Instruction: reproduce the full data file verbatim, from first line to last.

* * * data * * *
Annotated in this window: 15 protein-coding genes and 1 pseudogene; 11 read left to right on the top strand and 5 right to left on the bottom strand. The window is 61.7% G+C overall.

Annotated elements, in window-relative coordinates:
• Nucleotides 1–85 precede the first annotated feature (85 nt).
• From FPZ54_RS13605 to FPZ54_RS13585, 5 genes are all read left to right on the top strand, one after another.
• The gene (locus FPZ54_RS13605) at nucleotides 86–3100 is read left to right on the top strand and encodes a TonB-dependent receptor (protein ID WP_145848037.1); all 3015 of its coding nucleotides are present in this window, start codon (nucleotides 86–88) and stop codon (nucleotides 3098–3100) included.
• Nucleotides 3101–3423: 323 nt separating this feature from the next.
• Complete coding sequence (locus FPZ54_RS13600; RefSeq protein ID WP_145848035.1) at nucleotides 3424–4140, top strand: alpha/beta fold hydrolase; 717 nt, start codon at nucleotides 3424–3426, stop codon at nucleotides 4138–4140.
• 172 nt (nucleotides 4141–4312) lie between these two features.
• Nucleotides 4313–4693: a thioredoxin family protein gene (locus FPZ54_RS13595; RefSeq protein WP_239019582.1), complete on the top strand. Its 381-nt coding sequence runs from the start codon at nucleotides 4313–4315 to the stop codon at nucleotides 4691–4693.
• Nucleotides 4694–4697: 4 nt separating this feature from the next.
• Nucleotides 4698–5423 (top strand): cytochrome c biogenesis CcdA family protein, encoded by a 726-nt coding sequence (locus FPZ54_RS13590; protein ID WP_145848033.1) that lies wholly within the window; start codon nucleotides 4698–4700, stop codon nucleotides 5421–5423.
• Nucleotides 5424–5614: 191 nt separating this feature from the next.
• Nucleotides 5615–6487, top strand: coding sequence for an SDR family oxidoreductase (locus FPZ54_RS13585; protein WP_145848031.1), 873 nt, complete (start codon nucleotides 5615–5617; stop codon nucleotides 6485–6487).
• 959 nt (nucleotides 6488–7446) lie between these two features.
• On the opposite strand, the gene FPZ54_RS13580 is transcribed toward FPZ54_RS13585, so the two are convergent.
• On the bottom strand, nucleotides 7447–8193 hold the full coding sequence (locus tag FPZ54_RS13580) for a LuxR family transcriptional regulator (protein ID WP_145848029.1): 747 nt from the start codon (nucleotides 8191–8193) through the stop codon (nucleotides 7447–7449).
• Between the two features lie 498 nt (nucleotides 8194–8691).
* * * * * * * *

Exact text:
Annotated in this window: 15 protein-coding genes and 1 pseudogene; 11 read left to right on the top strand and 5 right to left on the bottom strand. The window is 61.7% G+C overall.

Annotated elements, in window-relative coordinates:
• Nucleotides 1–85 precede the first annotated feature (85 nt).
• From FPZ54_RS13605 to FPZ54_RS13585, 5 genes are all read left to right on the top strand, one after another.
• The gene (locus FPZ54_RS13605) at nucleotides 86–3100 is read left to right on the top strand and encodes a TonB-dependent receptor (protein ID WP_145848037.1); all 3015 of its coding nucleotides are present in this window, start codon (nucleotides 86–88) and stop codon (nucleotides 3098–3100) included.
• Nucleotides 3101–3423: 323 nt separating this feature from the next.
• Complete coding sequence (locus FPZ54_RS13600; RefSeq protein ID WP_145848035.1) at nucleotides 3424–4140, top strand: alpha/beta fold hydrolase; 717 nt, start codon at nucleotides 3424–3426, stop codon at nucleotides 4138–4140.
• 172 nt (nucleotides 4141–4312) lie between these two features.
• Nucleotides 4313–4693: a thioredoxin family protein gene (locus FPZ54_RS13595; RefSeq protein WP_239019582.1), complete on the top strand. Its 381-nt coding sequence runs from the start codon at nucleotides 4313–4315 to the stop codon at nucleotides 4691–4693.
• Nucleotides 4694–4697: 4 nt separating this feature from the next.
• Nucleotides 4698–5423 (top strand): cytochrome c biogenesis CcdA family protein, encoded by a 726-nt coding sequence (locus FPZ54_RS13590; protein ID WP_145848033.1) that lies wholly within the window; start codon nucleotides 4698–4700, stop codon nucleotides 5421–5423.
• Nucleotides 5424–5614: 191 nt separating this feature from the next.
• Nucleotides 5615–6487, top strand: coding sequence for an SDR family oxidoreductase (locus FPZ54_RS13585; protein WP_145848031.1), 873 nt, complete (start codon nucleotides 5615–5617; stop codon nucleotides 6485–6487).
• 959 nt (nucleotides 6488–7446) lie between these two features.
• On the opposite strand, the gene FPZ54_RS13580 is transcribed toward FPZ54_RS13585, so the two are convergent.
• On the bottom strand, nucleotides 7447–8193 hold the full coding sequence (locus tag FPZ54_RS13580) for a LuxR family transcriptional regulator (protein ID WP_145848029.1): 747 nt from the start codon (nucleotides 8191–8193) through the stop codon (nucleotides 7447–7449).
• Between the two features lie 498 nt (nucleotides 8194–8691).